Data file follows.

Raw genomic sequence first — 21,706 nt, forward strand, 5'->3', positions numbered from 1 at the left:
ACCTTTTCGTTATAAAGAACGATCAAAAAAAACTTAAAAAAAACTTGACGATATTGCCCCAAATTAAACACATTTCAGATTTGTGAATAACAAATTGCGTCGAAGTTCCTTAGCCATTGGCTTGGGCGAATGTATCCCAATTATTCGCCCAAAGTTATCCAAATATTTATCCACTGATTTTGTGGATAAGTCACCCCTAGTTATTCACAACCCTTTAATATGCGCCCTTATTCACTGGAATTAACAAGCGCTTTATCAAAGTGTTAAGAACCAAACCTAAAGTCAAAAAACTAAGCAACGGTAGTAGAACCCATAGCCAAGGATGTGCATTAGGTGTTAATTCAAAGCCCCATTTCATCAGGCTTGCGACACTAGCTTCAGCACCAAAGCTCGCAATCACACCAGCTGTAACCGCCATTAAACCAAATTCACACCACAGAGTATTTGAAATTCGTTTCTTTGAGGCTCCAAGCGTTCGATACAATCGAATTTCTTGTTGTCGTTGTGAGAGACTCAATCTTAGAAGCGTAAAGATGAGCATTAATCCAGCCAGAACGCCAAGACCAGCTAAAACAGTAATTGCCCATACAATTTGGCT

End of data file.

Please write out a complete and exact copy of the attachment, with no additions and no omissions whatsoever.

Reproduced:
Raw genomic sequence first — 21,706 nt, forward strand, 5'->3', positions numbered from 1 at the left:
ACCTTTTCGTTATAAAGAACGATCAAAAAAAACTTAAAAAAAACTTGACGATATTGCCCCAAATTAAACACATTTCAGATTTGTGAATAACAAATTGCGTCGAAGTTCCTTAGCCATTGGCTTGGGCGAATGTATCCCAATTATTCGCCCAAAGTTATCCAAATATTTATCCACTGATTTTGTGGATAAGTCACCCCTAGTTATTCACAACCCTTTAATATGCGCCCTTATTCACTGGAATTAACAAGCGCTTTATCAAAGTGTTAAGAACCAAACCTAAAGTCAAAAAACTAAGCAACGGTAGTAGAACCCATAGCCAAGGATGTGCATTAGGTGTTAATTCAAAGCCCCATTTCATCAGGCTTGCGACACTAGCTTCAGCACCAAAGCTCGCAATCACACCAGCTGTAACCGCCATTAAACCAAATTCACACCACAGAGTATTTGAAATTCGTTTCTTTGAGGCTCCAAGCGTTCGATACAATCGAATTTCTTGTTGTCGTTGTGAGAGACTCAATCTTAGAAGCGTAAAGATGAGCATTAATCCAGCCAGAACGCCAAGACCAGCTAAAACAGTAATTGCCCATACAATTTGGCT